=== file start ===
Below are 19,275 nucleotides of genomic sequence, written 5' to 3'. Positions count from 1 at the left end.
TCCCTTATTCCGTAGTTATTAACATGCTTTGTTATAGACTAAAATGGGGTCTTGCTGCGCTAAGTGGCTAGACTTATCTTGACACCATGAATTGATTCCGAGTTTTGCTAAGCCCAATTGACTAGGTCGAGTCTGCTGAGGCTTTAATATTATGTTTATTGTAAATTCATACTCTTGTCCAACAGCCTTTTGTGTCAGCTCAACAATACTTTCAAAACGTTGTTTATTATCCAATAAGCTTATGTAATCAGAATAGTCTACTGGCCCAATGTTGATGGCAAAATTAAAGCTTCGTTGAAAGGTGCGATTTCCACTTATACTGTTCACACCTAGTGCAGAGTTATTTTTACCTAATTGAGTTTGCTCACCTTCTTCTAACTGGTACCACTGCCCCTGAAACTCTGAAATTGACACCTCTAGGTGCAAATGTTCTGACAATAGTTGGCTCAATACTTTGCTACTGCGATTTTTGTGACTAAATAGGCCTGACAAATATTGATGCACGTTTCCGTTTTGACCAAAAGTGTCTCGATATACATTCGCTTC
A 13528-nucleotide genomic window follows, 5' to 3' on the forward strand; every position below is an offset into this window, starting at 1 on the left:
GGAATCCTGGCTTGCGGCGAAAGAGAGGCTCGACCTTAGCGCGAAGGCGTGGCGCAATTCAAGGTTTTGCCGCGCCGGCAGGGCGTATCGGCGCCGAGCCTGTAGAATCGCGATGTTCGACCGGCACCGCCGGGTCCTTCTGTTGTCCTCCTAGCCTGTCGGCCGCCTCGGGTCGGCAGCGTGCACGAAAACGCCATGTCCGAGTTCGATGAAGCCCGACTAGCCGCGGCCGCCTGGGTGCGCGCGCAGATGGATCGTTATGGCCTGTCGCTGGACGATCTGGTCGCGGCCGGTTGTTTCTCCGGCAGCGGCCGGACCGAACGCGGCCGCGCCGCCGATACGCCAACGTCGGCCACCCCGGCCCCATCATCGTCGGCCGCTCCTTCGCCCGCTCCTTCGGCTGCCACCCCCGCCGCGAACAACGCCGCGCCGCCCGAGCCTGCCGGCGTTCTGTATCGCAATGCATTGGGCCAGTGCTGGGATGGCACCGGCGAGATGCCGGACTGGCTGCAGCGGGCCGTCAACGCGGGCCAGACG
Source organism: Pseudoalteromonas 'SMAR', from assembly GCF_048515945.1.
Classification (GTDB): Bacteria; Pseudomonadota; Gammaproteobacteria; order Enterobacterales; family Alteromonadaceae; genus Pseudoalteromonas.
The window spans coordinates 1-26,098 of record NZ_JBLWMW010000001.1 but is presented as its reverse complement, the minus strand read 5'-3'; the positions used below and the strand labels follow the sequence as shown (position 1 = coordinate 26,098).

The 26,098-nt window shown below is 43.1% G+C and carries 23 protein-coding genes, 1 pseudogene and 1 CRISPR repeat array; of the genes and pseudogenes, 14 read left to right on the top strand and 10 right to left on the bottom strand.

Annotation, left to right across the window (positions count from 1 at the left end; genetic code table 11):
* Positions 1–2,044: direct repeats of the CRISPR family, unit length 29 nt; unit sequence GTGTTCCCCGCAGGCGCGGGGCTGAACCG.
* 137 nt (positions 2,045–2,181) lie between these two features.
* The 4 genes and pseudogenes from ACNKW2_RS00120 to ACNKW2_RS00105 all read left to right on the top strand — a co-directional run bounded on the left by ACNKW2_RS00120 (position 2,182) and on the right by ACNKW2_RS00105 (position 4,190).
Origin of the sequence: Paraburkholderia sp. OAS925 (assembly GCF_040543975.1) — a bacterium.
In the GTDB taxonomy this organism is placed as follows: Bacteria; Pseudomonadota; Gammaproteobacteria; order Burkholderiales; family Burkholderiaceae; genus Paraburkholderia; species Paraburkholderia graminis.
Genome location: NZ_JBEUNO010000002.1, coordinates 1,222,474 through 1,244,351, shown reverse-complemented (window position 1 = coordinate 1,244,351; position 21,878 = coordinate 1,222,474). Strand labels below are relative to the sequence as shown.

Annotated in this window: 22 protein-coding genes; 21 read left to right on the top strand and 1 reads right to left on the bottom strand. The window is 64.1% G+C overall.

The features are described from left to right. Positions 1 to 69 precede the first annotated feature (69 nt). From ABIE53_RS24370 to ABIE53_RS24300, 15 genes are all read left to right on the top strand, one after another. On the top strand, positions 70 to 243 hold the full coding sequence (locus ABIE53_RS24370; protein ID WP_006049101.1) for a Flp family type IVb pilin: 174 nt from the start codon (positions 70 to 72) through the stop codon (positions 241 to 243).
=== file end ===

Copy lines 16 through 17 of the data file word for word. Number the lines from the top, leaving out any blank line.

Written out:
Annotated in this window: 22 protein-coding genes; 21 read left to right on the top strand and 1 reads right to left on the bottom strand. The window is 64.1% G+C overall.

The features are described from left to right. Positions 1 to 69 precede the first annotated feature (69 nt). From ABIE53_RS24370 to ABIE53_RS24300, 15 genes are all read left to right on the top strand, one after another. On the top strand, positions 70 to 243 hold the full coding sequence (locus ABIE53_RS24370; protein ID WP_006049101.1) for a Flp family type IVb pilin: 174 nt from the start codon (positions 70 to 72) through the stop codon (positions 241 to 243).